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#430

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Posted Sep 7, 2012 @ 5:39 PM

From Moffat's Twitter.

"Out for dinner with my son, Louis. "Dad, what do you when you can't think of an idea? Is that what happened with The Beast Below?"


HAHA
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#431

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Posted Sep 7, 2012 @ 9:32 PM

One thing I like about the Moffat era is that the show has really backed off from highly visible alien attacks in modern-day England. Since The Eleventh Hour, it's really only been in the series finales that things go wrong on a global scale, and those always end up being in screwed-up timelines that get erased/reset/etc. On the few occasions when aliens show up in the 21st century, only people like Craig and Sophie, the father and son in Night Terrors, or the few people from the series 5 Silurian story ever know about it. During RTD's reign, when aliens would strike London 2-3 times a year and we'd get the inevitable montage of news commentators, it got ridiculous to hear, "Aliens? You're mad - there's no such thing!" Nowadays, it's much easier to buy that people would be freaked out by the idea of aliens, especially if the Crack from series 5 ate the big Dalek invasion and whatnot.
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#432

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Posted Sep 19, 2012 @ 10:43 PM

While I appreciate it when difficult topics are addressed, especially regarding the consequences of the doctor's actions, I find myself very frustrated with the Moffat era in that respect.
While RTD was often a bit overly dramatic, at least the consequences were shown and resonated in a way that they just don't at the moment.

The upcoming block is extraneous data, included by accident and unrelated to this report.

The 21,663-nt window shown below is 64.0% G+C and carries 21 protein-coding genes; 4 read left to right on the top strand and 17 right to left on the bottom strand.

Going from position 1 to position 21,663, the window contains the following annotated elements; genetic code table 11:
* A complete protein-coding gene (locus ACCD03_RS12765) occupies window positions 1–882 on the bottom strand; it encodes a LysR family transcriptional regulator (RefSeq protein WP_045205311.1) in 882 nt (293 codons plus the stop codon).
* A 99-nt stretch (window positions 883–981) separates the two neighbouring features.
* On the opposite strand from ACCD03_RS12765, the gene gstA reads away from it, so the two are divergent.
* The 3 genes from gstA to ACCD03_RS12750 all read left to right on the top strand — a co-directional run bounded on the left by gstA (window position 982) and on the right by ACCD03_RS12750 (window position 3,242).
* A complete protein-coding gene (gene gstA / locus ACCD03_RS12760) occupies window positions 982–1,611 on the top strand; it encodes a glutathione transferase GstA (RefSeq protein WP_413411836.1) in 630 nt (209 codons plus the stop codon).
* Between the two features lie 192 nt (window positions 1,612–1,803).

Martha's conundrum with the doctor led more of less beautifully to her abandoning the doctor for her own good. And she only had a crush that the doctor chose to ignore.

I haven't seen Amy blink much of an eye to the fact that her childhood was deleted, she was abducted, abused, and her child has been taken away from her. Yes, infertility happened but the psychological repercussions have barely been addressed except in a rather childish way with a divorce that, for adults, makes not a lick of sense. And even less so with two people who have known each since childhood. And apparently for Rory, this was all no big deal because he had not one line of dialog that I can remember that would mention all this. I kinda miss these strands of character development that weave through a whole series, both for the doctor and the companion.

On the other hand, I love twisting my brain with the weird time travel plots, especially the River thing. I just watched the library episodes again and they resonate now so much more knowing River better.

So, I wish Moffat would just completely stay away from it all and be clever with time travel plots and leave the difficult themes to the next runner. I just hope Matt Smith will still be there.
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#433

Princess Aldrea

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Posted Sep 20, 2012 @ 6:29 AM

I haven't seen Amy blink much of an eye to the fact that her childhood was deleted,

Her childhood was deleted? What do you mean? Her parents got deleted but then she now has the memories of them existing again after rebooting the universe and she never even realized that they were gone until moments before getting them back so there doesn't seem to be much need for angst on that front.

Edited by Princess Aldrea, Sep 25, 2012 @ 5:39 AM.

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#434